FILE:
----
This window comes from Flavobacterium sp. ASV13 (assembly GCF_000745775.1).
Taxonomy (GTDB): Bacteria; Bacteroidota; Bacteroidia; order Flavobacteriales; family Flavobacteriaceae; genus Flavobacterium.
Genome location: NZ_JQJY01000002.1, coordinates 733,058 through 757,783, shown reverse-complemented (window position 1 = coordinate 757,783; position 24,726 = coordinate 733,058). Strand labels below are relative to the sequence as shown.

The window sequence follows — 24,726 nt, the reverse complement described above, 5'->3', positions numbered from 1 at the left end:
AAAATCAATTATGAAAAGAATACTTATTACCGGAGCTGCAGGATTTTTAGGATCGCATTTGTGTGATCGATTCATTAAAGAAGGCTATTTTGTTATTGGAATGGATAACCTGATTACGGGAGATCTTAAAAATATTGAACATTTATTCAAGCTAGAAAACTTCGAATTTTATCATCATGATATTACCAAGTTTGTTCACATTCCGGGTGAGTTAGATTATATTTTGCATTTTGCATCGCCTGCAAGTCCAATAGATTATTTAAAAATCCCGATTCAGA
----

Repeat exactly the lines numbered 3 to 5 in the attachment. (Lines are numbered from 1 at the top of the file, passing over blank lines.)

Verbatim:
Genome location: NZ_JQJY01000002.1, coordinates 733,058 through 757,783, shown reverse-complemented (window position 1 = coordinate 757,783; position 24,726 = coordinate 733,058). Strand labels below are relative to the sequence as shown.

The window sequence follows — 24,726 nt, the reverse complement described above, 5'->3', positions numbered from 1 at the left end:
AAAATCAATTATGAAAAGAATACTTATTACCGGAGCTGCAGGATTTTTAGGATCGCATTTGTGTGATCGATTCATTAAAGAAGGCTATTTTGTTATTGGAATGGATAACCTGATTACGGGAGATCTTAAAAATATTGAACATTTATTCAAGCTAGAAAACTTCGAATTTTATCATCATGATATTACCAAGTTTGTTCACATTCCGGGTGAGTTAGATTATATTTTGCATTTTGCATCGCCTGCAAGTCCAATAGATTATTTAAAAATCCCGATTCAGA